Hartley v Minister of Housing and Local Government: CA 1970

A petrol station operated with an area to display and sell cars. Sales stopped in 1961 when the owner died. His son was thought too young and inexperienced son to be involved in car sales. Sales were resumed in 1965 when a new owner acquired the site. The court was asked whether that 1965 resumption amounted to an unauthorised change of use. The Minister and the Divisional Court held that it did. The appellant site owner submitted: ‘The intention is an essential element; and here the evidence supports the view that though the widow, because of her son’s youth and inexperience, told him not to sell cars, she would have liked the car sales to continue since the demand was there; so the evidence is that the car sales use was only temporarily suspended until such time as the then owners felt able to resume it.’
Held: The submission failed.
Lord Denning MR: ‘The question in all such cases is simply this: Has the cessation of use (followed by a non-use) been merely temporary, or did it amount to an abandonment? If it was merely temporary, the previous use can be resumed without planning permission being obtained. If it amounted to abandonment, it cannot be resumed unless planning permission is obtained. … Abandonment depends on the circumstances. If the land has remained unused for a considerable time, in such circumstances that a reasonable man might conclude that the previous use had been abandoned, then the tribunal may hold it to have been abandoned.’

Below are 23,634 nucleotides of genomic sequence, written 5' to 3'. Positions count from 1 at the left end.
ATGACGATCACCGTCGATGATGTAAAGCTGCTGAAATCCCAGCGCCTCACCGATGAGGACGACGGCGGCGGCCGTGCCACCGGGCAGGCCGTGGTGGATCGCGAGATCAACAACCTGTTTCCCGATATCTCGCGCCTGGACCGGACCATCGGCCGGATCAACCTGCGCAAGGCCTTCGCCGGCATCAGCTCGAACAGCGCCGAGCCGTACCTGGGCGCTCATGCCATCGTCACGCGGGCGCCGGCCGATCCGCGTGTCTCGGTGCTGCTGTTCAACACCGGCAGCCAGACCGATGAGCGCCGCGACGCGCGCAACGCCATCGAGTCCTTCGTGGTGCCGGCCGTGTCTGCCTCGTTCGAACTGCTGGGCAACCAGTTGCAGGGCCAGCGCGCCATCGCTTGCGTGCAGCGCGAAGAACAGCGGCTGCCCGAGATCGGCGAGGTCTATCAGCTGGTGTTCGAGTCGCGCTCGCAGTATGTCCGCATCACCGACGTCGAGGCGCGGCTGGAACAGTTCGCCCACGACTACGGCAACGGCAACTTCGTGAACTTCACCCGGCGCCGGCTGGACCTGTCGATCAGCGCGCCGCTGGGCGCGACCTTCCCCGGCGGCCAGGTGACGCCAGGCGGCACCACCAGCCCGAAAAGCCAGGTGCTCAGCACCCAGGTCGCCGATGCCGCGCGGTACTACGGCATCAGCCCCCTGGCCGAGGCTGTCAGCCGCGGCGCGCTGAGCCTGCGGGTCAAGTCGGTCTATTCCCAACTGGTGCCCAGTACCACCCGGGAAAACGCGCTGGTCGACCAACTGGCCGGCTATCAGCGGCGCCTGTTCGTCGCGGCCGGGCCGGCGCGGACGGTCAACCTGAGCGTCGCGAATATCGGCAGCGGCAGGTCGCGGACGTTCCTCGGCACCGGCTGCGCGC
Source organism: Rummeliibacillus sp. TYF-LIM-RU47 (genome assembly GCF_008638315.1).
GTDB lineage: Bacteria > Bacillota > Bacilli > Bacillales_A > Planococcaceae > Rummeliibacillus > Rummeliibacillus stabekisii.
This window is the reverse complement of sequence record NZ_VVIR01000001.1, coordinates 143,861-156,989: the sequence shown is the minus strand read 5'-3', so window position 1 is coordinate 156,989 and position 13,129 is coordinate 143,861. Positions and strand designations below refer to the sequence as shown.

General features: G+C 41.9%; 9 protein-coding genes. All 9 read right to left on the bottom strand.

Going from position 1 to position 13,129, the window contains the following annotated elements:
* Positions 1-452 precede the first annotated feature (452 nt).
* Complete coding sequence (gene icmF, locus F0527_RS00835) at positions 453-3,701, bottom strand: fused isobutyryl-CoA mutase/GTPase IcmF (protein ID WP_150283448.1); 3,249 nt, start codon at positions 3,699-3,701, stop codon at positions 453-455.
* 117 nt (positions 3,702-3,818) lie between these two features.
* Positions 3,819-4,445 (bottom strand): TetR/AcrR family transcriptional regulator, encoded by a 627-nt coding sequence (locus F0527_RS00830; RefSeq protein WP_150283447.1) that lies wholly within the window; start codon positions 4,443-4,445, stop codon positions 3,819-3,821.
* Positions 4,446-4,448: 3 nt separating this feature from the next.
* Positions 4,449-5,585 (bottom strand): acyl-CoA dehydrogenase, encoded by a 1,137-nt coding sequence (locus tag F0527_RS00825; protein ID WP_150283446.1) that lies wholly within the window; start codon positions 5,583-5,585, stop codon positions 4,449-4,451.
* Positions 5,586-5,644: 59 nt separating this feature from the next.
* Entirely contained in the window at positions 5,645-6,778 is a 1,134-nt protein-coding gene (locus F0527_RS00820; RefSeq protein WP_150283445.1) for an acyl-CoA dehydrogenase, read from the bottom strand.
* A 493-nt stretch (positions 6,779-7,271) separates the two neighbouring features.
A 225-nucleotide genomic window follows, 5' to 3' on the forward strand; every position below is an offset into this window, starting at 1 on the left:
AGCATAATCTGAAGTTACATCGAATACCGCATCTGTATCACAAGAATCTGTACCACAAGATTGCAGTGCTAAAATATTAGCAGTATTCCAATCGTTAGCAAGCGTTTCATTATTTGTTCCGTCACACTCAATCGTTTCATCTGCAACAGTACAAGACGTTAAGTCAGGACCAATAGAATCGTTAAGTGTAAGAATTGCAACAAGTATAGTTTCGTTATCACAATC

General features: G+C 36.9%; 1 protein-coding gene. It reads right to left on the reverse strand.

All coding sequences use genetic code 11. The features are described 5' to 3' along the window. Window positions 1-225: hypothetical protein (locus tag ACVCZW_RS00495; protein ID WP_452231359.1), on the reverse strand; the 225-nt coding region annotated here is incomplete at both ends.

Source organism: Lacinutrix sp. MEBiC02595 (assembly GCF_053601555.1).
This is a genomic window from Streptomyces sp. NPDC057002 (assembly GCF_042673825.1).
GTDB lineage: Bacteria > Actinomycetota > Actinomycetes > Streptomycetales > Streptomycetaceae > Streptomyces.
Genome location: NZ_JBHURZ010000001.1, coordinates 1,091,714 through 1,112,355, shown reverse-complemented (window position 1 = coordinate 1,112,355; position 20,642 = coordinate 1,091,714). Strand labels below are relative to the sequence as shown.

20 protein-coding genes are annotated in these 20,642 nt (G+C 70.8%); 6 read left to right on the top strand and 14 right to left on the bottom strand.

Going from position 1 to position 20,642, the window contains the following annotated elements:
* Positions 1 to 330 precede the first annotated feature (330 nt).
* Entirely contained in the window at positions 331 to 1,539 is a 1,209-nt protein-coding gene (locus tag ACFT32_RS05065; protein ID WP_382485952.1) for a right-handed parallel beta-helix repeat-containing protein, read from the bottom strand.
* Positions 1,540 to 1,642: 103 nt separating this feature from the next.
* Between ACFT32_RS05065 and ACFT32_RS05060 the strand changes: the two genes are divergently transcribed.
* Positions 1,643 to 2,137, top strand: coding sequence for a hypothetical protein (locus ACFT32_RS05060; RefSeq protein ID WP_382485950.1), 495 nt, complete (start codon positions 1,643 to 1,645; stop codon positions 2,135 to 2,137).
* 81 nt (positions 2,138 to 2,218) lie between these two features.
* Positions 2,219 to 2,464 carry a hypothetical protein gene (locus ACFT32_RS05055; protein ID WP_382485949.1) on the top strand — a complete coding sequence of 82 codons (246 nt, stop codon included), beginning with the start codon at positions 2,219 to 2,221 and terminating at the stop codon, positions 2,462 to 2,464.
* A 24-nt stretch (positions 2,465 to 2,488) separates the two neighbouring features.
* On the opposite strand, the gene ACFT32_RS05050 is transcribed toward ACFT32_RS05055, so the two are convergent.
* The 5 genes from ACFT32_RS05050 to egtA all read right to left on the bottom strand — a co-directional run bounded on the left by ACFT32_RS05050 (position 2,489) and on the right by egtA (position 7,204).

Widgery LJ: ‘The substance of the defence of the appellant in this case must be that although it seems there had been no car sales use from 1961 to 1965, yet on a fair and commonsense view of the facts, the proper interpretation of those facts was that the original phase 1 use for car sales had never come to an end. It is in connection with that argument that the question of abandonment arises.
It has been suggested in the courts before, and it seems to me that it is now time to reach a view upon it, that it is perfectly feasible in this context to describe a use as having been abandoned when one means that it has not merely been suspended for a short and determined period, but has ceased with no intention to resume it at any particular time. It is perfectly true, as Mr. Glidewell says, that the word ‘abandonment’ does not appear in the legislation. We are not concerned with the legislation at this stage but merely with the facts of the matter. I cannot think of a better word to describe a situation in which the land owner has stopped the activities constituting the use not merely for a temporary period, but with no view to their being resumed. If that has happened, then, as a matter of fact, the use has ceased.’


Lord Denning MR, Widgery LJ


[1970] 1 QB 413


England and Wales

Cited by:

CitedHughes v Secretary of State for the Environment, Transport and the Regions and Another CA 19-Jan-2000
A house had been unused since 1960, and was bought in 1990. It had become delapidated and the applicant wished to rebuild. The applicant was entitled to permission only if he could show the original residential use had not been lost.
Held: The . .
CitedWhite v Secretary of State for the Environment CA 1989
W owned land which had been used for many years to store showground equipment over the winters. He applied for an existing use certificate. After refusing it, the authority issued enforcement proceedings. The inspector refused W’s appeal saying that . .
CitedSecretary of State for Communities and Local Government and Another v Welwyn Hatfield Borough Council SC 6-Apr-2011
The land-owner had planning permission to erect a barn, conditional on its use for agricultural purposes. He built inside it a house and lived there from 2002. In 2006. He then applied for a certificate of lawful use. The inspector allowed it, and . .
Lists of cited by and citing cases may be incomplete.


Updated: 13 June 2022; Ref: scu.247935